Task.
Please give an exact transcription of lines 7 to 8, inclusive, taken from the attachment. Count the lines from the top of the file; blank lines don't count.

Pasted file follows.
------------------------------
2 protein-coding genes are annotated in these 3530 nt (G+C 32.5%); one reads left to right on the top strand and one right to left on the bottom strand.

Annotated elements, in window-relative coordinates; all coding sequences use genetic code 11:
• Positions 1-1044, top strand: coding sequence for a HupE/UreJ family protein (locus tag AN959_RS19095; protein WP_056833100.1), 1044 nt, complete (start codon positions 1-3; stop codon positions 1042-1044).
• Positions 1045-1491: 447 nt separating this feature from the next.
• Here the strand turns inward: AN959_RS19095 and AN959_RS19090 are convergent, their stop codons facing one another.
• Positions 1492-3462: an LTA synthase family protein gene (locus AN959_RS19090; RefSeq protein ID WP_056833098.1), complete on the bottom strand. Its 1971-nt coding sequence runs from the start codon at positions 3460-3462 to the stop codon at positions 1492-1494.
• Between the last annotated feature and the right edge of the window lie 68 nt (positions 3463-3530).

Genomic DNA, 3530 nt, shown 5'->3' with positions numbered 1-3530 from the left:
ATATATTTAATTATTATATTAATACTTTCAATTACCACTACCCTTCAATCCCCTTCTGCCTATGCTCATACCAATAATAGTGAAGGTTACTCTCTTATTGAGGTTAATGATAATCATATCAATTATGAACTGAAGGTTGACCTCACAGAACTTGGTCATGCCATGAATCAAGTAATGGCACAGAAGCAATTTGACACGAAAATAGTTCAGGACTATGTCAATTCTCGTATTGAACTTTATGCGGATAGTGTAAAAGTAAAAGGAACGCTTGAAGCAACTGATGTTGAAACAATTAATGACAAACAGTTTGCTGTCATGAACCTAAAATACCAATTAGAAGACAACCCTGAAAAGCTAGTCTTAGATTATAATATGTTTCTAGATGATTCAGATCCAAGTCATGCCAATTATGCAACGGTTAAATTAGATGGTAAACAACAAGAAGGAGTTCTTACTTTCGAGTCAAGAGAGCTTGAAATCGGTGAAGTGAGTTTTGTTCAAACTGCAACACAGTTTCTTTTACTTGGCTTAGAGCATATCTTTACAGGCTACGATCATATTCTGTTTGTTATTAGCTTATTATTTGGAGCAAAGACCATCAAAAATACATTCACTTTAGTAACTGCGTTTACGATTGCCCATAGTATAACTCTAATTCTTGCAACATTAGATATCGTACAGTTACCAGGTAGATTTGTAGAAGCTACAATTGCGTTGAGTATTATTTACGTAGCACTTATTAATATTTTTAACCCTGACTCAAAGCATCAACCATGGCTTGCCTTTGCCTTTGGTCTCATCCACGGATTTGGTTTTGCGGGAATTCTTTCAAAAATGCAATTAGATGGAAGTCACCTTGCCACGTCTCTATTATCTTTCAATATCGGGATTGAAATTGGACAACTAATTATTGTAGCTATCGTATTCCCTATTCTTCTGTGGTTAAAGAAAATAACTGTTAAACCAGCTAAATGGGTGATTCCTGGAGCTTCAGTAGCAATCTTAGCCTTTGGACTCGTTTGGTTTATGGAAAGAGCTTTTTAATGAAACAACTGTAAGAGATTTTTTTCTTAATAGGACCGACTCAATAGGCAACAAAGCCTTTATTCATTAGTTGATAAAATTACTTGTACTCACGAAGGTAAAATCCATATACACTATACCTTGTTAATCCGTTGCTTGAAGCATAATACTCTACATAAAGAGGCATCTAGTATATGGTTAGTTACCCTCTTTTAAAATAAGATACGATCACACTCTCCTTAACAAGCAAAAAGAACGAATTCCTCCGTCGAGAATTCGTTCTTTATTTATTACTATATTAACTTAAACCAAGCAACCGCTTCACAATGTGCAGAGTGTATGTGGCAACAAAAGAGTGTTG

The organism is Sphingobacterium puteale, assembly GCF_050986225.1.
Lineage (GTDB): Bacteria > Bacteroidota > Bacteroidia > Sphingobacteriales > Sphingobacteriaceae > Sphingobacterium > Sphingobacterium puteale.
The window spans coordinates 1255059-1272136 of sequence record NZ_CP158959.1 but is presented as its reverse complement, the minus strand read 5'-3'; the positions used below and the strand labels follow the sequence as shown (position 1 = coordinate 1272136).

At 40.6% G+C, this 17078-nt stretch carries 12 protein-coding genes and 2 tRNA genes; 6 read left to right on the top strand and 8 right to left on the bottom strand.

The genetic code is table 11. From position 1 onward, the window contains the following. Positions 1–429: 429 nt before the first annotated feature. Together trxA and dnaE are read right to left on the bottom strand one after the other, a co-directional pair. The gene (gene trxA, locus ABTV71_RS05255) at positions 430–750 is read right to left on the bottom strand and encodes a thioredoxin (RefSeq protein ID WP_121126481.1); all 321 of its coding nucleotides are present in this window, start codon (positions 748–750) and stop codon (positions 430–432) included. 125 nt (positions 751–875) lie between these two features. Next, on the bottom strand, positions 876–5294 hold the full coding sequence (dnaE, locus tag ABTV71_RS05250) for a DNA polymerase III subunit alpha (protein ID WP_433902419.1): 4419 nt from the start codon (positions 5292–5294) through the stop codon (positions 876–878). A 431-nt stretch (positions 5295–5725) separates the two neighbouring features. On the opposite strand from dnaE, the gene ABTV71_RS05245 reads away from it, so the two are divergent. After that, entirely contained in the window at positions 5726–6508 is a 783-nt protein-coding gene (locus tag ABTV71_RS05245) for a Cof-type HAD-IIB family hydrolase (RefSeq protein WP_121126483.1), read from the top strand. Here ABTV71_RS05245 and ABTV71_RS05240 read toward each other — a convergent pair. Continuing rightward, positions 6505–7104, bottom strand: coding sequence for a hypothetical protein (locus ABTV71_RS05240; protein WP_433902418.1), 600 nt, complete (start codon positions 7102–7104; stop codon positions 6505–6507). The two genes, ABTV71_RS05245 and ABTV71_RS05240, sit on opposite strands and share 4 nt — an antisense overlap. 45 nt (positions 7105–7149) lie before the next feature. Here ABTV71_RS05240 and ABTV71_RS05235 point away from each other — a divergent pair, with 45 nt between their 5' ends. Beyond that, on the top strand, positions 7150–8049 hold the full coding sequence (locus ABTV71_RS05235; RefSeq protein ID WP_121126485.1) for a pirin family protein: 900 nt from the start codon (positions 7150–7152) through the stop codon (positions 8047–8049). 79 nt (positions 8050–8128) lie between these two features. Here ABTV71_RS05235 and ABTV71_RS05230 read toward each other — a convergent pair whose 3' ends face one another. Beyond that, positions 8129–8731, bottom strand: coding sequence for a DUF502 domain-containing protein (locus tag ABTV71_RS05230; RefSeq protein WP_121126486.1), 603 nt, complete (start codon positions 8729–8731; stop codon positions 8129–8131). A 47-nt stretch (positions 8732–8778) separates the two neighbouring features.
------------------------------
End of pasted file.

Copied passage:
• Between the last annotated feature and the right edge of the window lie 68 nt (positions 3463-3530).

Genomic DNA, 3530 nt, shown 5'->3' with positions numbered 1-3530 from the left: